21. The value of “independent” research is vastly overrated.

It’s not uncommon for people to say things like, “Your guess is as good as mine,” or “How do we really know what’s true, anyway?” Yet these same people do not doubt that the earth is round or that the Holocaust happened. These same people trust that their cars, computers, iPhones, toasters, etc. will work consistently until broken. These same people go to doctors in search of a diagnosis and treatment, rather than injecting themselves with disinfectants or pretending they are not sick. Despite our cynical rhetoric, we have little doubt that we live in a reality governed by scientific laws and real facts. We also know that there is great value in work of experts.

Unfortunately, most conspiracy theorists I have interacted with seem to think their guesses are better than most everyones else and “the truth” that “they” (the Deep State, the Jews, the Illuminati, etc.) spoon feed us, is almost always a lie. These people place a great deal of value on, “independent research,” but one has to ask: Independent from what?

Conspiracy theorists can tell themselves that they are acting independently from those who allegedly control society, from, “the establishment,” but they are actually declaring their independence from the systems we need to separate fact from fiction. Searching obscure websites and forms, watching “documentaries” and reading “non-fiction” books that flat-out deny and contradict the “official story” at every turn, is not a research plan. It’s an escape from reality.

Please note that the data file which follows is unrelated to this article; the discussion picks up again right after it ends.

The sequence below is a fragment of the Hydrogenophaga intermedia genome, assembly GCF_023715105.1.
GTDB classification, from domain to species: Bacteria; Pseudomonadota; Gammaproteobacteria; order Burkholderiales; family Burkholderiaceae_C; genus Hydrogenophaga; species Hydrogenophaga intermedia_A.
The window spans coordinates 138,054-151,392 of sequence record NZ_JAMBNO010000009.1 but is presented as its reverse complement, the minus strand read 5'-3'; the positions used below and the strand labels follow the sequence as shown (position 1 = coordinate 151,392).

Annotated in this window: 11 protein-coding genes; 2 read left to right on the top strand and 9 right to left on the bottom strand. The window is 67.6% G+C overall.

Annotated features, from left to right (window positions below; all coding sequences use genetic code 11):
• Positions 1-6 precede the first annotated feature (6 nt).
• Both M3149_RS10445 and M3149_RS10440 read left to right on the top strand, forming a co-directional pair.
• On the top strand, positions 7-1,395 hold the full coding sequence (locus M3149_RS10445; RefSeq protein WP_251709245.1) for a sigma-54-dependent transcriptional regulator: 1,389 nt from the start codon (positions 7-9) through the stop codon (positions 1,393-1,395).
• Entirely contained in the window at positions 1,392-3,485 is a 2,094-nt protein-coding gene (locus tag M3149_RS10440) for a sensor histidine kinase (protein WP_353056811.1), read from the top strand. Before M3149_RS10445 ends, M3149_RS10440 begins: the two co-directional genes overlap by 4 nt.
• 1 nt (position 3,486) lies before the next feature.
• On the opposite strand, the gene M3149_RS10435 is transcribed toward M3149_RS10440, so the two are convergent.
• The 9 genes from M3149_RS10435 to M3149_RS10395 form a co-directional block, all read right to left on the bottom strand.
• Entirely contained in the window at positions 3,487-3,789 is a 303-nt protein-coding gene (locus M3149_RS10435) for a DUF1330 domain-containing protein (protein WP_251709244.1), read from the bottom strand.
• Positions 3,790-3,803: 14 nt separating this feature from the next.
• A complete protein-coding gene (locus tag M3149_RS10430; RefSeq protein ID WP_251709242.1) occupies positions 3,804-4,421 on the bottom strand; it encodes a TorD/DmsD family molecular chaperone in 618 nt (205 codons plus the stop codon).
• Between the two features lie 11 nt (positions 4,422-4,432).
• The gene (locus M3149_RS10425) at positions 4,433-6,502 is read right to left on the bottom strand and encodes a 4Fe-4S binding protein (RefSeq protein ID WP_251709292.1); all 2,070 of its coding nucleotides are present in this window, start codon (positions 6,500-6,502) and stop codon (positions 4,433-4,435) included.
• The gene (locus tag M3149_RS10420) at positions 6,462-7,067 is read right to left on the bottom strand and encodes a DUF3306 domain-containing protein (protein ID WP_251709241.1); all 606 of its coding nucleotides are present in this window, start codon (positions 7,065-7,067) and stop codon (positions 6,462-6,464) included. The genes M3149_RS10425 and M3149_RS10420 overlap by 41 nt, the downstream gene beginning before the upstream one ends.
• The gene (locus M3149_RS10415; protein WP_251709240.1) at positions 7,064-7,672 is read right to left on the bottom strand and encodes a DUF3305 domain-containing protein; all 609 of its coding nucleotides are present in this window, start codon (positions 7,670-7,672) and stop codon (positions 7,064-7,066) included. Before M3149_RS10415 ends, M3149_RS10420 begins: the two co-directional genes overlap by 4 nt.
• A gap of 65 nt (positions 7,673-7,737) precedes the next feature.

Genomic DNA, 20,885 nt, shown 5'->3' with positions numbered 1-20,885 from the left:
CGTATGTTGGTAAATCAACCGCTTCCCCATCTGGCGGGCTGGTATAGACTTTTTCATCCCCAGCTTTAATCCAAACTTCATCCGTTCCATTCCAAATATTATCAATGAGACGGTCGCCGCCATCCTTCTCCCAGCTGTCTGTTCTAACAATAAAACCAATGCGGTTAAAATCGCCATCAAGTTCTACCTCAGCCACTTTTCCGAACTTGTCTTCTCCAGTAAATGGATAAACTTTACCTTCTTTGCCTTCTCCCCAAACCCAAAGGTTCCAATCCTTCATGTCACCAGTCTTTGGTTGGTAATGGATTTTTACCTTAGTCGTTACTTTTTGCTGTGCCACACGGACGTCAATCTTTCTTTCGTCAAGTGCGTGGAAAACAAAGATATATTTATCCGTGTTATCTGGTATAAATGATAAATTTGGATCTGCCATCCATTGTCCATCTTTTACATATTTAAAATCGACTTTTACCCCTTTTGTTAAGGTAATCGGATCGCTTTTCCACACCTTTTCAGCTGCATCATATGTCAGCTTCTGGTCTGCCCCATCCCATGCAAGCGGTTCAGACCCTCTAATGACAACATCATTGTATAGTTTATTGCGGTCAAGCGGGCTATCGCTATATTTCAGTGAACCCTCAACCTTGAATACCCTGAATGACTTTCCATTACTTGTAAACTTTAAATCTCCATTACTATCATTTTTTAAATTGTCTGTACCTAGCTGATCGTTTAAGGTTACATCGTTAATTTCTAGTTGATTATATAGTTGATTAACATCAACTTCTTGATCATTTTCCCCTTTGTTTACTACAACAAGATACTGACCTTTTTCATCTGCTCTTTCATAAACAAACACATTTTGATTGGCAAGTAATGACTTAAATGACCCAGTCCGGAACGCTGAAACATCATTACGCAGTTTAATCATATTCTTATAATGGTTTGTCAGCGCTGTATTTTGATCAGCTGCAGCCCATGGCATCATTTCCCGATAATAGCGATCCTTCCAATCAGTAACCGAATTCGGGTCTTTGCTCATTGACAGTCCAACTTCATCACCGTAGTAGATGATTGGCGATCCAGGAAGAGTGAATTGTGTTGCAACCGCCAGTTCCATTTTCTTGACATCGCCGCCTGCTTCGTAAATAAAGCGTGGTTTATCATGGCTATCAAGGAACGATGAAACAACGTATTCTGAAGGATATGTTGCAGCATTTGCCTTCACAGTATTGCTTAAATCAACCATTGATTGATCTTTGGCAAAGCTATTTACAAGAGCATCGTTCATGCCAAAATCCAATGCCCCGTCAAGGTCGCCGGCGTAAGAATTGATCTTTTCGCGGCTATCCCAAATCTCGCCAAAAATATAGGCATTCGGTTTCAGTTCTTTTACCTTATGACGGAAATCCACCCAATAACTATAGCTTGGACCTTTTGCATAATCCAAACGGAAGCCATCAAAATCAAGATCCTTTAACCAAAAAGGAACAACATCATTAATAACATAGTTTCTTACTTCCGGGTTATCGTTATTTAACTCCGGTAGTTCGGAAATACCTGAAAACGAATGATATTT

Conspiracy theorists, like medical quacks, pseudoscientists, and other conmen, have no peer-reviewed journals, no rigorous academic institutions, or institutionalized checks and balances, because their phony work cannot stand up to real examinations. At best, conspiracists might create conventions, like a wannabe Comic-Con, that cater to the preferences of their fans, but selling stories is a far cry from proving anything.

I know this kind of blunt talk enrages conspiracists, who don’t want to face the truth. They will jerk their knees and say things like, “Science isn’t always right,” “History is written by the winners,” and, “You’re so stupid if you think the government tells you the truth.” The problem with this mentality is that it pretends the alternative is better. When science gets something wrong, it is the scientific method that can demonstrate this. When history is overly biased, other histories can highlight the forgotten, or deliberately overlook facts and perspectives we need to hear from. When one part of the government lies or distorts the truth, other parts, along with a free press, can counter these claims. Abandoning these systems, or pretending like the conspiracy theorists’ non-system is better, is nonsensical.

To be clear, I am not saying that everything a conspiracy theorist finds or says if always wrong. They could file a freedom of information request and unearth something the public has never seen before, or do something similarly noteworthy, but that doesn’t make them a beacon of truth. So long as they want to remain, “independent researchers,” subject to no countervailing mechanisms, their work will be largely independent of the truth. And if you chose to, “make up your own mind,” by only looking at some disreputable sources, then you simply asking to be lied to. It doesn’t matter how many names, dates, and other alleged facts they can rattle off. Just because they sound extremely well informed does not make them right.


Return to the complete list of 55 reasons to accept that Oswald acted alone.

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